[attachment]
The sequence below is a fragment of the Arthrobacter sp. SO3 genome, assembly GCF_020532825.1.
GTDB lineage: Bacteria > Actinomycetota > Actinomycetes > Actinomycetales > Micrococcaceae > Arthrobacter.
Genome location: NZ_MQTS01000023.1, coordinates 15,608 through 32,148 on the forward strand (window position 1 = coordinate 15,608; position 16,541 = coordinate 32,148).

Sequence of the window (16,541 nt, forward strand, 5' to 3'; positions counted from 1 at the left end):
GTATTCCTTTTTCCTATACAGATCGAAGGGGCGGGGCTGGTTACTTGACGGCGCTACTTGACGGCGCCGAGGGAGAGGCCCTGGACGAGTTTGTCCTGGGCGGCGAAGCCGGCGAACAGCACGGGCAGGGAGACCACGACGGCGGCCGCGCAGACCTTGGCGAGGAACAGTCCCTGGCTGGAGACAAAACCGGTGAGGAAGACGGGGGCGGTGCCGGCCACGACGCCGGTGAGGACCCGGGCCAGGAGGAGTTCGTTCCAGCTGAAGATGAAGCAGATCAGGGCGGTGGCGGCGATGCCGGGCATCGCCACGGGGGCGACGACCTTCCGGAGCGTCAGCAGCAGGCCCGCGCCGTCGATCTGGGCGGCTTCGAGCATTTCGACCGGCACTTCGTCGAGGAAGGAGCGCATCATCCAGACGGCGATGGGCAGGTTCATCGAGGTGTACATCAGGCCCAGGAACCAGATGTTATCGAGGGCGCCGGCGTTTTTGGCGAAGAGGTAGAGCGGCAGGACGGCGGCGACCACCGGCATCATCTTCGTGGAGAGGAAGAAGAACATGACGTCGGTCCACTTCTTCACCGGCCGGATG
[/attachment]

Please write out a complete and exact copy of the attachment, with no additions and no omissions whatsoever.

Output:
The sequence below is a fragment of the Arthrobacter sp. SO3 genome, assembly GCF_020532825.1.
GTDB lineage: Bacteria > Actinomycetota > Actinomycetes > Actinomycetales > Micrococcaceae > Arthrobacter.
Genome location: NZ_MQTS01000023.1, coordinates 15,608 through 32,148 on the forward strand (window position 1 = coordinate 15,608; position 16,541 = coordinate 32,148).

Sequence of the window (16,541 nt, forward strand, 5' to 3'; positions counted from 1 at the left end):
GTATTCCTTTTTCCTATACAGATCGAAGGGGCGGGGCTGGTTACTTGACGGCGCTACTTGACGGCGCCGAGGGAGAGGCCCTGGACGAGTTTGTCCTGGGCGGCGAAGCCGGCGAACAGCACGGGCAGGGAGACCACGACGGCGGCCGCGCAGACCTTGGCGAGGAACAGTCCCTGGCTGGAGACAAAACCGGTGAGGAAGACGGGGGCGGTGCCGGCCACGACGCCGGTGAGGACCCGGGCCAGGAGGAGTTCGTTCCAGCTGAAGATGAAGCAGATCAGGGCGGTGGCGGCGATGCCGGGCATCGCCACGGGGGCGACGACCTTCCGGAGCGTCAGCAGCAGGCCCGCGCCGTCGATCTGGGCGGCTTCGAGCATTTCGACCGGCACTTCGTCGAGGAAGGAGCGCATCATCCAGACGGCGATGGGCAGGTTCATCGAGGTGTACATCAGGCCCAGGAACCAGATGTTATCGAGGGCGCCGGCGTTTTTGGCGAAGAGGTAGAGCGGCAGGACGGCGGCGACCACCGGCATCATCTTCGTGGAGAGGAAGAAGAACATGACGTCGGTCCACTTCTTCACCGGCCGGATG